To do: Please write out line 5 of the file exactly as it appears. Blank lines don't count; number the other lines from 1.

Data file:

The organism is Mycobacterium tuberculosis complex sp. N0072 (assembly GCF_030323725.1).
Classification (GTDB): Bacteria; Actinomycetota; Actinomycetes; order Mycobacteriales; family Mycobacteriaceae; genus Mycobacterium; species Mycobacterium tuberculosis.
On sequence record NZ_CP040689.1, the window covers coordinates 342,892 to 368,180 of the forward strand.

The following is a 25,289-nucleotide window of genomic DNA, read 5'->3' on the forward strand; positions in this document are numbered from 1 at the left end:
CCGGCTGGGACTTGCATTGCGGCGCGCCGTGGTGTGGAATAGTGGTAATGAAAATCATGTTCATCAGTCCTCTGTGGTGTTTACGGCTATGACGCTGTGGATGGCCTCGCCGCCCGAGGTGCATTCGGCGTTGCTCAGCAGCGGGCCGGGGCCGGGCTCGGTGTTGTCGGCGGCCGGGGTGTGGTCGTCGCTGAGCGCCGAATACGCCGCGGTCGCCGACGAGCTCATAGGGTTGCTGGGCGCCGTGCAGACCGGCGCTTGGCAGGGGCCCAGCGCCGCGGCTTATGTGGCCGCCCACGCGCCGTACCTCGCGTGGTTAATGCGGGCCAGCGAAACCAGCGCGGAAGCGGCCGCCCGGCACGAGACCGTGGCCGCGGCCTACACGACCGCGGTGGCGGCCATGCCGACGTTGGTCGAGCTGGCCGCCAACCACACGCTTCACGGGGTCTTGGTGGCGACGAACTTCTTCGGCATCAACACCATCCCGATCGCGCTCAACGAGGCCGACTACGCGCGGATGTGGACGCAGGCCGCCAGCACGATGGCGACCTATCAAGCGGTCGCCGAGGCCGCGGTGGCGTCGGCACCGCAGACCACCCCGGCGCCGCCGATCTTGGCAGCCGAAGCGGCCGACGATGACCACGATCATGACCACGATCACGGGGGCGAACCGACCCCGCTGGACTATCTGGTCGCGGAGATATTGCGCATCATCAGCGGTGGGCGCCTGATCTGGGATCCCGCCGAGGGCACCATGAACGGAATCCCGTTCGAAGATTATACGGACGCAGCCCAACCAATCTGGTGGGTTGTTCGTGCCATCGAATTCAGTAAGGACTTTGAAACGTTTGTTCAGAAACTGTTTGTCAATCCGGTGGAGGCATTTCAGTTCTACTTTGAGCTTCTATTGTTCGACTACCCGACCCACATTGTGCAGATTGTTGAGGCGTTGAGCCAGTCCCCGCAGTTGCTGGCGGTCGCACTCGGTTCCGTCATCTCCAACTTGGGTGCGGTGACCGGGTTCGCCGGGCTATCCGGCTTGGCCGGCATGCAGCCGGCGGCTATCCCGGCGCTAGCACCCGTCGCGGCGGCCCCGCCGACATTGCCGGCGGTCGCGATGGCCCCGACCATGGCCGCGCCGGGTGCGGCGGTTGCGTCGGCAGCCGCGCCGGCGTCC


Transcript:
CCGGCTGGGACTTGCATTGCGGCGCGCCGTGGTGTGGAATAGTGGTAATGAAAATCATGTTCATCAGTCCTCTGTGGTGTTTACGGCTATGACGCTGTGGATGGCCTCGCCGCCCGAGGTGCATTCGGCGTTGCTCAGCAGCGGGCCGGGGCCGGGCTCGGTGTTGTCGGCGGCCGGGGTGTGGTCGTCGCTGAGCGCCGAATACGCCGCGGTCGCCGACGAGCTCATAGGGTTGCTGGGCGCCGTGCAGACCGGCGCTTGGCAGGGGCCCAGCGCCGCGGCTTATGTGGCCGCCCACGCGCCGTACCTCGCGTGGTTAATGCGGGCCAGCGAAACCAGCGCGGAAGCGGCCGCCCGGCACGAGACCGTGGCCGCGGCCTACACGACCGCGGTGGCGGCCATGCCGACGTTGGTCGAGCTGGCCGCCAACCACACGCTTCACGGGGTCTTGGTGGCGACGAACTTCTTCGGCATCAACACCATCCCGATCGCGCTCAACGAGGCCGACTACGCGCGGATGTGGACGCAGGCCGCCAGCACGATGGCGACCTATCAAGCGGTCGCCGAGGCCGCGGTGGCGTCGGCACCGCAGACCACCCCGGCGCCGCCGATCTTGGCAGCCGAAGCGGCCGACGATGACCACGATCATGACCACGATCACGGGGGCGAACCGACCCCGCTGGACTATCTGGTCGCGGAGATATTGCGCATCATCAGCGGTGGGCGCCTGATCTGGGATCCCGCCGAGGGCACCATGAACGGAATCCCGTTCGAAGATTATACGGACGCAGCCCAACCAATCTGGTGGGTTGTTCGTGCCATCGAATTCAGTAAGGACTTTGAAACGTTTGTTCAGAAACTGTTTGTCAATCCGGTGGAGGCATTTCAGTTCTACTTTGAGCTTCTATTGTTCGACTACCCGACCCACATTGTGCAGATTGTTGAGGCGTTGAGCCAGTCCCCGCAGTTGCTGGCGGTCGCACTCGGTTCCGTCATCTCCAACTTGGGTGCGGTGACCGGGTTCGCCGGGCTATCCGGCTTGGCCGGCATGCAGCCGGCGGCTATCCCGGCGCTAGCACCCGTCGCGGCGGCCCCGCCGACATTGCCGGCGGTCGCGATGGCCCCGACCATGGCCGCGCCGGGTGCGGCGGTTGCGTCGGCAGCCGCGCCGGCGTCC